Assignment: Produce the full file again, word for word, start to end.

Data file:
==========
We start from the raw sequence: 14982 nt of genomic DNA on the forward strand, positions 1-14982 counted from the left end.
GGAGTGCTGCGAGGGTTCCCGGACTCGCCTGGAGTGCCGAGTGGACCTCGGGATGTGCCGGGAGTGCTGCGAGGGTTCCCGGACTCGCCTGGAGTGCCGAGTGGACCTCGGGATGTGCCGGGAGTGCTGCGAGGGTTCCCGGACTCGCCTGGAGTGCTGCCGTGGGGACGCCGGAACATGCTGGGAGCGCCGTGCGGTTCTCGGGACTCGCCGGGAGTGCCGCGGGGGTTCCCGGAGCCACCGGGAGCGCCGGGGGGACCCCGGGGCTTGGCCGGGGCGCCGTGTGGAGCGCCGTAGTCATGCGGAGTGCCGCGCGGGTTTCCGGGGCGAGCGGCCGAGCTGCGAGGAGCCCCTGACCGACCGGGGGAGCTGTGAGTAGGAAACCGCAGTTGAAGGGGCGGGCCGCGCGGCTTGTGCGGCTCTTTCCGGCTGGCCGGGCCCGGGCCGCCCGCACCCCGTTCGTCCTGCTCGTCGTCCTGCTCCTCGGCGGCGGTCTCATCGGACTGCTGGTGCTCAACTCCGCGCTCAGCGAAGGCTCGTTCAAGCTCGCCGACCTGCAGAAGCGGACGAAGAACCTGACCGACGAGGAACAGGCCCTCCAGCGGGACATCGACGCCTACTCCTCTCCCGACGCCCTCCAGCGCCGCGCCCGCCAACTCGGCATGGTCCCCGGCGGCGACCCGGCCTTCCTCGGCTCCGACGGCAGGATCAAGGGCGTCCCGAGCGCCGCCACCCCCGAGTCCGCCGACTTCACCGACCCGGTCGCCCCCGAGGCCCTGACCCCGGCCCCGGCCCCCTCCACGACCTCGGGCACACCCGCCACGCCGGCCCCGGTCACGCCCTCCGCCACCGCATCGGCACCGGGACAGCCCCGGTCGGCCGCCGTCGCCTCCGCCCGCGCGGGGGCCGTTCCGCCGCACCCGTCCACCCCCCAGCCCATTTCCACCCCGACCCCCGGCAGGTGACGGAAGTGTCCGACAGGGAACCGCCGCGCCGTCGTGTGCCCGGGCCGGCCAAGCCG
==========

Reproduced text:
We start from the raw sequence: 14982 nt of genomic DNA on the forward strand, positions 1-14982 counted from the left end.
GGAGTGCTGCGAGGGTTCCCGGACTCGCCTGGAGTGCCGAGTGGACCTCGGGATGTGCCGGGAGTGCTGCGAGGGTTCCCGGACTCGCCTGGAGTGCCGAGTGGACCTCGGGATGTGCCGGGAGTGCTGCGAGGGTTCCCGGACTCGCCTGGAGTGCTGCCGTGGGGACGCCGGAACATGCTGGGAGCGCCGTGCGGTTCTCGGGACTCGCCGGGAGTGCCGCGGGGGTTCCCGGAGCCACCGGGAGCGCCGGGGGGACCCCGGGGCTTGGCCGGGGCGCCGTGTGGAGCGCCGTAGTCATGCGGAGTGCCGCGCGGGTTTCCGGGGCGAGCGGCCGAGCTGCGAGGAGCCCCTGACCGACCGGGGGAGCTGTGAGTAGGAAACCGCAGTTGAAGGGGCGGGCCGCGCGGCTTGTGCGGCTCTTTCCGGCTGGCCGGGCCCGGGCCGCCCGCACCCCGTTCGTCCTGCTCGTCGTCCTGCTCCTCGGCGGCGGTCTCATCGGACTGCTGGTGCTCAACTCCGCGCTCAGCGAAGGCTCGTTCAAGCTCGCCGACCTGCAGAAGCGGACGAAGAACCTGACCGACGAGGAACAGGCCCTCCAGCGGGACATCGACGCCTACTCCTCTCCCGACGCCCTCCAGCGCCGCGCCCGCCAACTCGGCATGGTCCCCGGCGGCGACCCGGCCTTCCTCGGCTCCGACGGCAGGATCAAGGGCGTCCCGAGCGCCGCCACCCCCGAGTCCGCCGACTTCACCGACCCGGTCGCCCCCGAGGCCCTGACCCCGGCCCCGGCCCCCTCCACGACCTCGGGCACACCCGCCACGCCGGCCCCGGTCACGCCCTCCGCCACCGCATCGGCACCGGGACAGCCCCGGTCGGCCGCCGTCGCCTCCGCCCGCGCGGGGGCCGTTCCGCCGCACCCGTCCACCCCCCAGCCCATTTCCACCCCGACCCCCGGCAGGTGACGGAAGTGTCCGACAGGGAACCGCCGCGCCGTCGTGTGCCCGGGCCGGCCAAGCCG